Politics & Policy

On The “Frontlines of Freedom”

Reaction to President Bush's Sunday-night address on Iraq.

Michael Ledeen

My guess, listening between the lines, is that so many people all over the world viewed our appeal to the United Nations as a clear sign of retreat, that the president decided he’d better get out there and look tough. He rightly said that we’ve learned that weakness invites terrorist attack while strength deters it, and he insisted that we’re strong, that we’re taking the battle to the bad guys, and we’re going to track them all down.

Let’s hope it works, but I doubt it. I think we’re in for a new wave of attacks, both here and in the Middle East, in part because the terrorists have to show signs of real strength, and in part because so much of what has been coming out of this administration of late really does reek of retreat.

As usual, it was a good speech, carefully crafted and elegantly presented. I like his clearly heartfelt reiteration of the theme of freedom versus tyranny, which is indeed the heart of the matter. He’s clearly pleased, as we should all be, that there has been great progress throughout Iraq, electing local governments, getting schools up and running, and so forth.

But, alas, he has lost focus. He reminded us that he had always expected this to be a long war, but he never mentioned the Evil Axis, never once talked about the several countries that are supporting the terrorist attacks against us, never mentioned the Iranian atomic bomb or the North Korean nuclear program or the ongoing Saudi and Syrian support for terror. This speech was narrowly about Iraq, with a couple of afterthoughts about Afghanistan. If he’s aware that we can’t possibly win in Iraq unless we bring down the mullahcracy in Tehran, he didn’t give any sign of it.

We’re dithering again, wasting time while the terror masters prepare their next assault, instead of going after them where they live.

James S. Robbins

President Bush sought to contextualize the war and its various phases: Afghanistan, where the al Qaeda and Taliban strongholds were attacked directly and overwhelmed; attacks on the terrorist infrastructure, which has resulted in nearly two thirds of known senior al Qaeda leaders, operational managers, and key facilitators being captured or killed; breaking up terrorist financial and logistical networks; and taking down Saddam Hussein’s regime in Iraq, which supported terrorism and had the potential to equip terrorists with weapons of mass destruction. Of these, the president’s critics have focused most of their attention on denying the links between Iraq and al Qaeda. Whether or not they want to believe that such links existed in the past, they surely do now.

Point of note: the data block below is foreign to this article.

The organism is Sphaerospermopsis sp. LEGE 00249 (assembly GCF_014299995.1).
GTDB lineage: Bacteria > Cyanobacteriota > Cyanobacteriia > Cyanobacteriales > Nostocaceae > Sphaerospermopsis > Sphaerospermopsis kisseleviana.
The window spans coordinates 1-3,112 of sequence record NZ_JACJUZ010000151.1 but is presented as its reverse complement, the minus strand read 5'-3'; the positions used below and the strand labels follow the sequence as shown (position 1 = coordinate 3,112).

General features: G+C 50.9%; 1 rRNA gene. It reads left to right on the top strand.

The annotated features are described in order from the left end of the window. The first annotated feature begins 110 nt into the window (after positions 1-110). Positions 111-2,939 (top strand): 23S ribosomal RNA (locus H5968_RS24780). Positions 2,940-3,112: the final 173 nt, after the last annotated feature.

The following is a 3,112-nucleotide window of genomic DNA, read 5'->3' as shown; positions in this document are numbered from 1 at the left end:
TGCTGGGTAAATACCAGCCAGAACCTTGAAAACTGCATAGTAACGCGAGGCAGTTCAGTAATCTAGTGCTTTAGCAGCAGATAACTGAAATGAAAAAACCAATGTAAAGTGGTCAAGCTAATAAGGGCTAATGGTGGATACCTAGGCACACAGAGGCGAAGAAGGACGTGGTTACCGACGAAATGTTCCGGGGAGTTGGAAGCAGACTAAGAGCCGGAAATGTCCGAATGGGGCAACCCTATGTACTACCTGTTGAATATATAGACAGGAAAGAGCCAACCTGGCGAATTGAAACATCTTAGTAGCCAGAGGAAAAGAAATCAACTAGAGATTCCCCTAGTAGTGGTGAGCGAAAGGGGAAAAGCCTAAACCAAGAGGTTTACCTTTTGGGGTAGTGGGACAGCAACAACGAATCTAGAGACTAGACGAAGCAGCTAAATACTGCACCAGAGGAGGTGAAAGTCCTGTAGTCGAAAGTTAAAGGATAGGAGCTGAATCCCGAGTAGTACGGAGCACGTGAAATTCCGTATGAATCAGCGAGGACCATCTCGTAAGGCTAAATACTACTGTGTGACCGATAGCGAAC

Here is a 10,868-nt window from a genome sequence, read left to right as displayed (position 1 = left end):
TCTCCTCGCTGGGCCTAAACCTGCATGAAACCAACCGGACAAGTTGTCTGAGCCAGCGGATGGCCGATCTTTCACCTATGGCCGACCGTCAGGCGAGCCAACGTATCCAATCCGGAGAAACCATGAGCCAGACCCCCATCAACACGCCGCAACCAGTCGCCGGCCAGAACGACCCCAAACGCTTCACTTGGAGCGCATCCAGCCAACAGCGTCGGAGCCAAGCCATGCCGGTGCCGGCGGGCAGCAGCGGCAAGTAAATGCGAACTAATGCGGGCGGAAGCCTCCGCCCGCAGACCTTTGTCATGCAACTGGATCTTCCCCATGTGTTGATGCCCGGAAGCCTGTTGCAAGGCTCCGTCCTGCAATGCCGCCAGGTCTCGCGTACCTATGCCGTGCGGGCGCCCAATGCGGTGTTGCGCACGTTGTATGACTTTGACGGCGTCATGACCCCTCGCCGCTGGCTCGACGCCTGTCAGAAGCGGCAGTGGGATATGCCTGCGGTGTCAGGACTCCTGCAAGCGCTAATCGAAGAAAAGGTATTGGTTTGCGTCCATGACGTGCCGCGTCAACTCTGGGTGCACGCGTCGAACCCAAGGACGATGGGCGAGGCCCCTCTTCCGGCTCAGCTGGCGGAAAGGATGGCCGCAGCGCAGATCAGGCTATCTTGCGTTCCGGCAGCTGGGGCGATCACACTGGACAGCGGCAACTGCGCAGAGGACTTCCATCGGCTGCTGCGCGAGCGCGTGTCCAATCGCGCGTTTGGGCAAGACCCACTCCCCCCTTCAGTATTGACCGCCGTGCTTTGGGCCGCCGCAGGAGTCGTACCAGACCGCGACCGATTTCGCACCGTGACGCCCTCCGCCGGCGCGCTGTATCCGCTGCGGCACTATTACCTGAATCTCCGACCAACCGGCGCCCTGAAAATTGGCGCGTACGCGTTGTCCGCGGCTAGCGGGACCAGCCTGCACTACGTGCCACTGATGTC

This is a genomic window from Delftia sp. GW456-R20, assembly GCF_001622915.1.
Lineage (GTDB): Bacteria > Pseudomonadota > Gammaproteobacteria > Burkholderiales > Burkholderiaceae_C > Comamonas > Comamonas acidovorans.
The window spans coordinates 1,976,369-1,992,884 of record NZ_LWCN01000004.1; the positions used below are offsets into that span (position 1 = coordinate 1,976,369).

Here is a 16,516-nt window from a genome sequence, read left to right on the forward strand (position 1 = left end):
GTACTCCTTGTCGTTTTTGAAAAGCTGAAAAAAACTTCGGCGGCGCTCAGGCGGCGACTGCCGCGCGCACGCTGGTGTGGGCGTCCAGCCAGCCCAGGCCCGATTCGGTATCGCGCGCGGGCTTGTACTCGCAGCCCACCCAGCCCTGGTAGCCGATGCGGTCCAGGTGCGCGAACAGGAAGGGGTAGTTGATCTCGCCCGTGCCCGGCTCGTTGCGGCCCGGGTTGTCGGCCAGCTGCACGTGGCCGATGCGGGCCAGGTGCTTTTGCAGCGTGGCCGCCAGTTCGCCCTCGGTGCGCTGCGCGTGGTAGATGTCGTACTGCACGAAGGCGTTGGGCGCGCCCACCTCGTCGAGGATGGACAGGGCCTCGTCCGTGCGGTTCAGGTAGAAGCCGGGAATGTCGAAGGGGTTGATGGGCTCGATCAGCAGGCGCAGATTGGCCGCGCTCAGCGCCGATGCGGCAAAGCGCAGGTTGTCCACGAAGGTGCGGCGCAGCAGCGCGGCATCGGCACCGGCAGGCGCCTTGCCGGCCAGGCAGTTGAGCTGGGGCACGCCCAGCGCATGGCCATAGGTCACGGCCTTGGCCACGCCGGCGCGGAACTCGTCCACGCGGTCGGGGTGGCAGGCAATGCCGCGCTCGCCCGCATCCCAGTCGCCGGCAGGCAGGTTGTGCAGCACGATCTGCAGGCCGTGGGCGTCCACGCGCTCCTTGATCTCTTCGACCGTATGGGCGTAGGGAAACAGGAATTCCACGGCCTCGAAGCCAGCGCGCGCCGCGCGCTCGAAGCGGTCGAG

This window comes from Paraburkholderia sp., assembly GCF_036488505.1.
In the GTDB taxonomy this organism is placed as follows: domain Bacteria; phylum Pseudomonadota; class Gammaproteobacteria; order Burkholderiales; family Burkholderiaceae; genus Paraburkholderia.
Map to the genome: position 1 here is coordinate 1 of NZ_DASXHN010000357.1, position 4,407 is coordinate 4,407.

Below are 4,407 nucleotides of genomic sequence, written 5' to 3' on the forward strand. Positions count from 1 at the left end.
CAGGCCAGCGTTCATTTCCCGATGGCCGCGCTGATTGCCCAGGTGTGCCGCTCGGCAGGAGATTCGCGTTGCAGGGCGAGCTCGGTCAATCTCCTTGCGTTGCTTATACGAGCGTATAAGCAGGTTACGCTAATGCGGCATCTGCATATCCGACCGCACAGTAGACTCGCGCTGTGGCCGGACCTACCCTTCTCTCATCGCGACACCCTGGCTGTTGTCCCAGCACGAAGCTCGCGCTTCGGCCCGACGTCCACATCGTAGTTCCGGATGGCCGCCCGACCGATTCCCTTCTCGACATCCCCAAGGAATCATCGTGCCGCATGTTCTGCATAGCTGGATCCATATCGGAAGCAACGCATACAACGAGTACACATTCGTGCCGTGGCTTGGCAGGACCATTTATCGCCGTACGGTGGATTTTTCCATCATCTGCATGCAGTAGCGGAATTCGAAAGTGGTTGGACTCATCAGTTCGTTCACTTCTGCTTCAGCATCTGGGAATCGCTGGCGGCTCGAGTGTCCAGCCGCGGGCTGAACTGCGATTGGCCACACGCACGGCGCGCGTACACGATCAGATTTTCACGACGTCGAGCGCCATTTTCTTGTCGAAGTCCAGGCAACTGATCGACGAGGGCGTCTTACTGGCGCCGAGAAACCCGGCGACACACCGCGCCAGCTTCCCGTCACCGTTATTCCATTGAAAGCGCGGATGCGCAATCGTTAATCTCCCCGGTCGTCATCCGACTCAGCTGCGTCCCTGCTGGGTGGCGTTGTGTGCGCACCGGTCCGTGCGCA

“Iraq is now the central front,” the president said, and this is true not only from our perspective but also from the enemy’s. Al Qaeda fighters and sympathizers are flooding into Iraq from all over the world to try to bring the battle to the Crusaders. They view Iraq as “the perfect place” to engage U.S. forces. They see our situation as similar to that of the Soviet Union in Afghanistan, in which the Mujahedeen were able to wage unrelenting guerrilla war and drive the Red Army out. Of course, they also thought that Afghanistan would be our Afghanistan, a rather more precise analogy and one which did not turn out they way they expected.

The terrorists draw their strategic lessons from Vietnam, Beirut, and Somalia. In each case, the U.S. was wounded but not defeated militarily. Yet, in each case, the United States withdrew because the national will faltered. A combination of lack of leadership, mission ambiguity, and domestic political factors led to a defeat that was disproportionate to the might of the enemies we faced. Al Qaeda, their sympathizers, and other enemies of civilization seek to recreate those conditions.

President Bush explained to the American people what the press has been slow to understand, and the opposition has no interest in discussing — that the events taking place in Iraq today are connected directly to the central threat of our age, the Islamic radicals and secular despots who are seeking to push back the tide of freedom that burst through the Iron Curtain 14 years ago and is bringing the light of liberty and civilization to their neglected corner of the world. A free, secular, democratic Iraq would be a monumental and unparalleled achievement. The beneficial effects would redound across the region and the world. This is why the enemies of freedom are waging a desperate rear-guard action in Iraq. They cannot prevail unless the American people withdraw their support. The case the president made was not a new one — the administration has been remarkably consistent in its strategic approach to the war — but it bears repeating. There are too many people at home and abroad that will seek to exploit divisions over the conduct of the war. It helps to remind people what we are fighting for.

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